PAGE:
Researchers at the Department of Energy’s Oak Ridge National Laboratory are leading the way in understanding the effects of electrical faults in the modern U.S. power grid.
Faults are abnormal conditions in an electrical circuit that interrupt the flow of power, with the potential to cause blackouts that affect thousands of customers. Faults can be caused by equipment failure, human error, weather events and natural disasters. Understanding them enables electric companies and system operators to maintain reliable electricity service and reduce the number of outages.
However, traditional modeling methods are less effective at predicting how cutting-edge digital technology will behave. Greener resources like solar panels and electric vehicle chargers are spreading through the electric grid, increasing the presence of electronics called inverters, which alter the flow of electrical current to match the larger transmission system. Compared to mechanical systems, power electronics are much faster-acting devices that are affected differently by faults in distant parts of the grid. But most power companies have not adjusted their planning to reflect these changes.
That’s why the North American Electric Reliability Corporation, or NERC, an international regulatory authority responsible for grid reliability, is asking utilities and operators to use a new method to probe the causes and effects of faults: electromagnetic transient, or EMT, domain analysis. Compared with traditional modeling, this type of analysis is expected to portray rapidly unfolding events more accurately. But the power industry is now exploring new fast approaches to meet these requirements by also exploiting newer high-speed computers.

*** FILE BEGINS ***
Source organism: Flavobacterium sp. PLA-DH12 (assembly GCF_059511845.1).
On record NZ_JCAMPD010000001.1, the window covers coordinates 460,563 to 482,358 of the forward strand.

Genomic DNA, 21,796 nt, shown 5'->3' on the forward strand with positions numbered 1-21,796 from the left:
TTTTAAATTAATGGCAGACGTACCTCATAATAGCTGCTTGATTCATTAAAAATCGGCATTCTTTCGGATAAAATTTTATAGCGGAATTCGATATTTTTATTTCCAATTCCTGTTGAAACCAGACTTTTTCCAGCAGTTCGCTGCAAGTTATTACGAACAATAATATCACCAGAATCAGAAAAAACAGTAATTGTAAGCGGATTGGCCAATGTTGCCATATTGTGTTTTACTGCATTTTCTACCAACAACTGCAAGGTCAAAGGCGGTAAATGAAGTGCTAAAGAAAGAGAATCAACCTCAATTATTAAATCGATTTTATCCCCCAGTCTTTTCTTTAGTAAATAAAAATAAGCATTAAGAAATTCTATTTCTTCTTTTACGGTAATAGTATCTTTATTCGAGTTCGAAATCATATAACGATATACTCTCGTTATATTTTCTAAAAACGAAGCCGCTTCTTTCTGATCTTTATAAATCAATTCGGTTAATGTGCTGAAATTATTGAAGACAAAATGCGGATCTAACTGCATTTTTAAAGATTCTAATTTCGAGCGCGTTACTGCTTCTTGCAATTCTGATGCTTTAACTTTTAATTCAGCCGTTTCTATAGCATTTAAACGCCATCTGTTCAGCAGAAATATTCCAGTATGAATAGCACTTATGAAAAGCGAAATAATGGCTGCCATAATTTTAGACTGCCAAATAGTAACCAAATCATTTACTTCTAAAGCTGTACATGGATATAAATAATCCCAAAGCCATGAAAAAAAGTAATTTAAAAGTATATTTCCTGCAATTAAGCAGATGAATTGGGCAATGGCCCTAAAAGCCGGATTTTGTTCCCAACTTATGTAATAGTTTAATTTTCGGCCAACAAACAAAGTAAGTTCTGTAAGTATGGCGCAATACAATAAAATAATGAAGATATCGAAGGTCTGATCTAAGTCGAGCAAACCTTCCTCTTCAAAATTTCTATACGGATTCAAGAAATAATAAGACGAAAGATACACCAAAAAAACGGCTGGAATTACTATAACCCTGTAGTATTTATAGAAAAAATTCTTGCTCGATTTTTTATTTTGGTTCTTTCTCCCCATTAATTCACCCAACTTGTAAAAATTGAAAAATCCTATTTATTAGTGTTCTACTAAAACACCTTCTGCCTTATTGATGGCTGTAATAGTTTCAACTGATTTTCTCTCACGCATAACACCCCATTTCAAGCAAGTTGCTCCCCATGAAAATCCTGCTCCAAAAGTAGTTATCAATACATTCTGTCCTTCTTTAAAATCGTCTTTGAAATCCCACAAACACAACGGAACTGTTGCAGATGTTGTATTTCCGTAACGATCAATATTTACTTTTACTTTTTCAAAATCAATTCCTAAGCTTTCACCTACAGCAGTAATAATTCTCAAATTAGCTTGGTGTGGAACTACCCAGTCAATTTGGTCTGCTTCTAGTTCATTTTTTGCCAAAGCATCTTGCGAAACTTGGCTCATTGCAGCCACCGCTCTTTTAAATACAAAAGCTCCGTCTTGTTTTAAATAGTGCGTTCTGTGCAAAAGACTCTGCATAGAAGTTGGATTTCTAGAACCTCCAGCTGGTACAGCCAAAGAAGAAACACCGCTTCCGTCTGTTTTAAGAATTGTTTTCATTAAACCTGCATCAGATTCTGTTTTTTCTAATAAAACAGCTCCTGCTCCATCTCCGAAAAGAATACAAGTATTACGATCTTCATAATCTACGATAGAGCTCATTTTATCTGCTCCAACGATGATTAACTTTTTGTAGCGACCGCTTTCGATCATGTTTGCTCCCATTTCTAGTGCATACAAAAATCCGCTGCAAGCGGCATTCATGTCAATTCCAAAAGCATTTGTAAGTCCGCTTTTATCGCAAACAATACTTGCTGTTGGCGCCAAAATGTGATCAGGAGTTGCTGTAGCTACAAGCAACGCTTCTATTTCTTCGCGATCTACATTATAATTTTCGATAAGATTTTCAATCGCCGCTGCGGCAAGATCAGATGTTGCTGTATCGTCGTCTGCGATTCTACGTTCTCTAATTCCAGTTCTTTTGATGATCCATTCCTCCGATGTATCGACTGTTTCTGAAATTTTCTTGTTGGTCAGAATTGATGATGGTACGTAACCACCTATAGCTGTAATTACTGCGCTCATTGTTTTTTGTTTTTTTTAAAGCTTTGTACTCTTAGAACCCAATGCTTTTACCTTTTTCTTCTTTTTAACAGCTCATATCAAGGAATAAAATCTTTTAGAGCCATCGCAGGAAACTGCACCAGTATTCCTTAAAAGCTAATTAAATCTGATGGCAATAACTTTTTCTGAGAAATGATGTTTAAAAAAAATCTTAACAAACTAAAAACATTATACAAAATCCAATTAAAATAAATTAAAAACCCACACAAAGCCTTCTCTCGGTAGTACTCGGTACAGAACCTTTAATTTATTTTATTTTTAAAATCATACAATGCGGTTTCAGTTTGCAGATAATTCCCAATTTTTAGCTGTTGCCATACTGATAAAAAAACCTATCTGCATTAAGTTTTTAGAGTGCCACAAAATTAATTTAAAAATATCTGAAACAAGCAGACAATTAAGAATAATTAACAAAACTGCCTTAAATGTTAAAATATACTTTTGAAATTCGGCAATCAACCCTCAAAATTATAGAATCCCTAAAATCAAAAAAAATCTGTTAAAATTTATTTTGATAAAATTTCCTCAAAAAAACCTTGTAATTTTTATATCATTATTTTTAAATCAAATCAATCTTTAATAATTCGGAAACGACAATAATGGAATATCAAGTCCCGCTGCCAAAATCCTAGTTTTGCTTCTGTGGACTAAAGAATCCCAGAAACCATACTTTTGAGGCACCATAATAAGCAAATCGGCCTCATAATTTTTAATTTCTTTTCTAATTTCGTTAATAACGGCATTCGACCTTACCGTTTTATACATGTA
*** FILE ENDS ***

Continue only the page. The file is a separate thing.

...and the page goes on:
“As the grid transformation happens with more inverter-based resources and EV chargers, EMT is needed to understand the reliability of the system,” said ORNL researcher Suman Debnath.
Lacking these methods and tools, operators and utilities may not be able to retain their past level of service reliability, especially as they plan future interconnections and expansions of the transmission system.
Debnath’s team of ORNL researchers, working with partner Southern California Edison, conducted one of the first successful fault replications using EMT earlier this year after integrating their own models and algorithms into an EMT domain analysis tool. Running the simulation in the ORNL lab and in hardware at Southern California Edison, they accurately reproduced the effects of a 2018 California fault on a large solar plant.
“Developing a high-fidelity model will help utilities better understand the physical dynamics of the power electronics, thus improving grid performance and aligning with our future vision of grid modernization,” said Md Arifujjaman, senior engineer for grid technology innovation at Southern California Edison. “This kind of project helps us a lot. The more dynamics you can present, the better for us, for the grid and for the customer.”
To share this EMT simulation expertise with utilities, system operators, researchers and others, ORNL will host a workshop on August 24 and 25 in collaboration with the Department of Energy and NERC. Participants will learn about algorithms and tools, modeling and conducting planning, and interconnection studies using the new method.
ORNL researchers Phani Marthi, Jongchan Choi and Qianxue Xia contributed to the EMT simulation research, which was sponsored by the DOE Solar Energy Technologies Office and DOE Office of Energy Efficiency and Renewable Energy. Additional research partners include Pennsylvania State University, which also worked on the modeling and Florida Power & Light.
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